Tales from the Timestream! – Mark Twain’s Autobiography 1910-2010
As I’ve mentioned on precisely one occasion before, I am a time traveler.
And as such, I’ve brought with me to this era a wealth of information from my own time. All the same, with each passing day I learn something new about this era. In this new segment, I shall share with you my initial reactions to the media of your day. One thing I should mention, though, is that “your day” is a much wider concept in your time. My cohorts in evil have informed me that a review of the 1977 film Star Wars would be superfluous in the world of 2013, so I’ll try and refrain from anything too well-covered, but I will likely touch upon some items that are not exactly topical.
For instance, today I’ll be reviewing a book that came out in the year 2011 ! The second volume of Mark Twain’s autobiography, as told to Michael Kupperman!
Mr. Kupperman is perhaps best known for his comedy anthology comic Tales Designed to Thrizzle. While I remember seeing that title in the solicits when it first showed up. It was sort of hard to miss, in fact. But I regrettably never even glanced at a copy of the book upon its initial release, if I’d even seen the cover I’d have surely picked it up. No, my first exposure to Michael Kupperman was a page in 2009’s Strange Tales, a Marvel book showcasing some of the era’s best and brightest independent talent. I picked these books up because some of my then favorite funnybook artists were doing a page or two; It had a few strips by Nicholas Gurewitch and Max Cannon, and those names were enough to get me on board for the series. There were actually a lot of fun stories featured in that three issue mini, but there was one that made me laugh out loud for reasons I didn’t fully understand.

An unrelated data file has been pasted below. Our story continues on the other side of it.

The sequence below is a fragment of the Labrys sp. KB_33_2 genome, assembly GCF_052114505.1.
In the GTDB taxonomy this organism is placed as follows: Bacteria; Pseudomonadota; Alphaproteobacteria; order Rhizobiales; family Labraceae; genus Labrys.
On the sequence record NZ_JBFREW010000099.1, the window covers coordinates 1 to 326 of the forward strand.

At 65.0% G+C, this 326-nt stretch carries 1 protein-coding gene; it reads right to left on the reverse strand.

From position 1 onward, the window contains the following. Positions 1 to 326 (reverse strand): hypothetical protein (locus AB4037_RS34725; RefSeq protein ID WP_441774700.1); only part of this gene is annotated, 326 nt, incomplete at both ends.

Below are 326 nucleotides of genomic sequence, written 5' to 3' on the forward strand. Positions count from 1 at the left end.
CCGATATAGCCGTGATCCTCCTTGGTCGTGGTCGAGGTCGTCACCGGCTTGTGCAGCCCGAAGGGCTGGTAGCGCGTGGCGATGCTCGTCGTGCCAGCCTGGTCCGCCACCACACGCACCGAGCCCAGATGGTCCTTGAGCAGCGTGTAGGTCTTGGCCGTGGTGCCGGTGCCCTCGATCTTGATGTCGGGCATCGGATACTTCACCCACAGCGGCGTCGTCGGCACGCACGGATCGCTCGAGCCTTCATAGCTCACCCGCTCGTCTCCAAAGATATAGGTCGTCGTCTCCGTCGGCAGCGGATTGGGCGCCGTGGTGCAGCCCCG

The second panel of that first page had me in hysterics for a solid minute when I first saw it. I recommended the book to a dozen people based on this strip alone. Still, though… why the hell was it so funny? It’s the kind of absurdity that can’t be explained.
Nevertheless, I was hooked. I started hunting down whatever I could find, starting with Tales Designed to Thrizzle. Then Marvel published another great Kupperman story in their All Select Comics 70th Anniversary special. It features Marvex, a lesser-known Golden Age property with an interesting gimmick. It’s definitely worth a look.
Somehow, the release of Mark Twain’s Autobiography 1910-2010 still surprised me. i only knew of its existence about a week before it arrived in stores, but the night it came out I brought it home and devoured the entire thing in one sitting. I was laughing out loud the whole way through. There was no one else around, and I was still embarrassed at how wildly the book was making me laugh.
However, it occurs to me that this style of humor is not for everyone. Since I, as a huge fan of Kupperman’s work, cannot satisfactorily explain the style of comedy, it’s no surprise that it’s not accessible to someone who picks up the book on a whim. It’s a delicate balance of an almost Adult Swim level of absurd off the wall humor mixed with the legitimately clever wit of the Simpsons in its glory days.
The premise of the hardcover is that Mark Twain, having faked his own death, contacted cartoonist Michael Kupperman and gave him a manuscript detailing Twain’s exploits in the hundred years following his supposed demise. For an idea of the contents contained therein, imagine Forrest Gump meets the League of Extraordinary Gentlemen. Twain has a hand in nearly every historically significant event in the 20th century and meets countless notable people, real and fictitious alike.
As previously showcased in Tales Designed to Thrizzle, Twain regularly partnered with Albert Einstein for a wide array of ventures. Twain also starred in a number of adult films, was aboard Apollo 11, and was in a rock band with the Universal Studios monsters.
Please read this book.
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